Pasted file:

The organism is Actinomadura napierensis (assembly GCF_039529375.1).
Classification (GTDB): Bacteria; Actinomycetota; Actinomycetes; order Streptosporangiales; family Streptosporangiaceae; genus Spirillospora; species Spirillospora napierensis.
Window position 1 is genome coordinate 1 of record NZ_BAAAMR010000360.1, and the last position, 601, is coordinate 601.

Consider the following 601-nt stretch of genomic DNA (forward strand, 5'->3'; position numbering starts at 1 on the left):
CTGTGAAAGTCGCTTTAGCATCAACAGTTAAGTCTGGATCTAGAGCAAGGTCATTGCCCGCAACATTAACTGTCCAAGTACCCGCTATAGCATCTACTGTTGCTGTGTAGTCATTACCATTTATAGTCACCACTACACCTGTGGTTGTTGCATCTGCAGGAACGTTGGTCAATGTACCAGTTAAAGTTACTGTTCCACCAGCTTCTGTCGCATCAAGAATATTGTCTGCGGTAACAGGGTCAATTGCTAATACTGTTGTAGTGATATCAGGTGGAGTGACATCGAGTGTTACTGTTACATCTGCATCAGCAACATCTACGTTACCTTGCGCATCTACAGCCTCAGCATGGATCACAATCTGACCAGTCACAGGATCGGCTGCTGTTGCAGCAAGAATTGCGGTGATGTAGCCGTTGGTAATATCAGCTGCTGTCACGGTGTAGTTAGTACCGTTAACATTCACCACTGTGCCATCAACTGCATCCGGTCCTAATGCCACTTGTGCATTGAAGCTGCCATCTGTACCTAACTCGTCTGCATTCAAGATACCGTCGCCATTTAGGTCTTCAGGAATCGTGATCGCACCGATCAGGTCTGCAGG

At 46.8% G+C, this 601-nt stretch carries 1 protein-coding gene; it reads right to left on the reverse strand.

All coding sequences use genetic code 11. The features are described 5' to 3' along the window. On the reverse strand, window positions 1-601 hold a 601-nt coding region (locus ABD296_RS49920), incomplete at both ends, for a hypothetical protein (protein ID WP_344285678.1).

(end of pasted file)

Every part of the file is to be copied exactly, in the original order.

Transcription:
The organism is Actinomadura napierensis (assembly GCF_039529375.1).
Classification (GTDB): Bacteria; Actinomycetota; Actinomycetes; order Streptosporangiales; family Streptosporangiaceae; genus Spirillospora; species Spirillospora napierensis.
Window position 1 is genome coordinate 1 of record NZ_BAAAMR010000360.1, and the last position, 601, is coordinate 601.

Consider the following 601-nt stretch of genomic DNA (forward strand, 5'->3'; position numbering starts at 1 on the left):
CTGTGAAAGTCGCTTTAGCATCAACAGTTAAGTCTGGATCTAGAGCAAGGTCATTGCCCGCAACATTAACTGTCCAAGTACCCGCTATAGCATCTACTGTTGCTGTGTAGTCATTACCATTTATAGTCACCACTACACCTGTGGTTGTTGCATCTGCAGGAACGTTGGTCAATGTACCAGTTAAAGTTACTGTTCCACCAGCTTCTGTCGCATCAAGAATATTGTCTGCGGTAACAGGGTCAATTGCTAATACTGTTGTAGTGATATCAGGTGGAGTGACATCGAGTGTTACTGTTACATCTGCATCAGCAACATCTACGTTACCTTGCGCATCTACAGCCTCAGCATGGATCACAATCTGACCAGTCACAGGATCGGCTGCTGTTGCAGCAAGAATTGCGGTGATGTAGCCGTTGGTAATATCAGCTGCTGTCACGGTGTAGTTAGTACCGTTAACATTCACCACTGTGCCATCAACTGCATCCGGTCCTAATGCCACTTGTGCATTGAAGCTGCCATCTGTACCTAACTCGTCTGCATTCAAGATACCGTCGCCATTTAGGTCTTCAGGAATCGTGATCGCACCGATCAGGTCTGCAGG

At 46.8% G+C, this 601-nt stretch carries 1 protein-coding gene; it reads right to left on the reverse strand.

All coding sequences use genetic code 11. The features are described 5' to 3' along the window. On the reverse strand, window positions 1-601 hold a 601-nt coding region (locus ABD296_RS49920), incomplete at both ends, for a hypothetical protein (protein ID WP_344285678.1).